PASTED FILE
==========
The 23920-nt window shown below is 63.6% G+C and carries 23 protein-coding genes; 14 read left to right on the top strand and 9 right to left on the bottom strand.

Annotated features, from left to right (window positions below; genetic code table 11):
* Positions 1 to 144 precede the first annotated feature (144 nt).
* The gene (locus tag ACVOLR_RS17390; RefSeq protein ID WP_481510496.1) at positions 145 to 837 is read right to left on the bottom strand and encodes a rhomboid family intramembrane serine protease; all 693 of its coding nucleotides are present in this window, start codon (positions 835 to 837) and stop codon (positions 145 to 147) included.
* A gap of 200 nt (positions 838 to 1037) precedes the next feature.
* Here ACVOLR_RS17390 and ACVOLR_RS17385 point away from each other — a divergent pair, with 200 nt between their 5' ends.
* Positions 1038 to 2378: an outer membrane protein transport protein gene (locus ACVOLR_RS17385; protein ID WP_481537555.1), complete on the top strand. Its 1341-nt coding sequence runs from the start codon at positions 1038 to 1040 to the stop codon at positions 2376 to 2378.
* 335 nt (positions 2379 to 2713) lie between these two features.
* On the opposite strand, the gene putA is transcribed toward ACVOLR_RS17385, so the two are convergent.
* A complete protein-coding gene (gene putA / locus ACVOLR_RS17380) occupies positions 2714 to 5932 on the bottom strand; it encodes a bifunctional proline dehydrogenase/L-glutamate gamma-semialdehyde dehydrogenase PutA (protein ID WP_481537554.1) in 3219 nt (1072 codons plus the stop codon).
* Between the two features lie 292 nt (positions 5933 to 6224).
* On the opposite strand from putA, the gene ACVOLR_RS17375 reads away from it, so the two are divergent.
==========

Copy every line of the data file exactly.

The 23920-nt window shown below is 63.6% G+C and carries 23 protein-coding genes; 14 read left to right on the top strand and 9 right to left on the bottom strand.

Annotated features, from left to right (window positions below; genetic code table 11):
* Positions 1 to 144 precede the first annotated feature (144 nt).
* The gene (locus tag ACVOLR_RS17390; RefSeq protein ID WP_481510496.1) at positions 145 to 837 is read right to left on the bottom strand and encodes a rhomboid family intramembrane serine protease; all 693 of its coding nucleotides are present in this window, start codon (positions 835 to 837) and stop codon (positions 145 to 147) included.
* A gap of 200 nt (positions 838 to 1037) precedes the next feature.
* Here ACVOLR_RS17390 and ACVOLR_RS17385 point away from each other — a divergent pair, with 200 nt between their 5' ends.
* Positions 1038 to 2378: an outer membrane protein transport protein gene (locus ACVOLR_RS17385; protein ID WP_481537555.1), complete on the top strand. Its 1341-nt coding sequence runs from the start codon at positions 1038 to 1040 to the stop codon at positions 2376 to 2378.
* 335 nt (positions 2379 to 2713) lie between these two features.
* On the opposite strand, the gene putA is transcribed toward ACVOLR_RS17385, so the two are convergent.
* A complete protein-coding gene (gene putA / locus ACVOLR_RS17380) occupies positions 2714 to 5932 on the bottom strand; it encodes a bifunctional proline dehydrogenase/L-glutamate gamma-semialdehyde dehydrogenase PutA (protein ID WP_481537554.1) in 3219 nt (1072 codons plus the stop codon).
* Between the two features lie 292 nt (positions 5933 to 6224).
* On the opposite strand from putA, the gene ACVOLR_RS17375 reads away from it, so the two are divergent.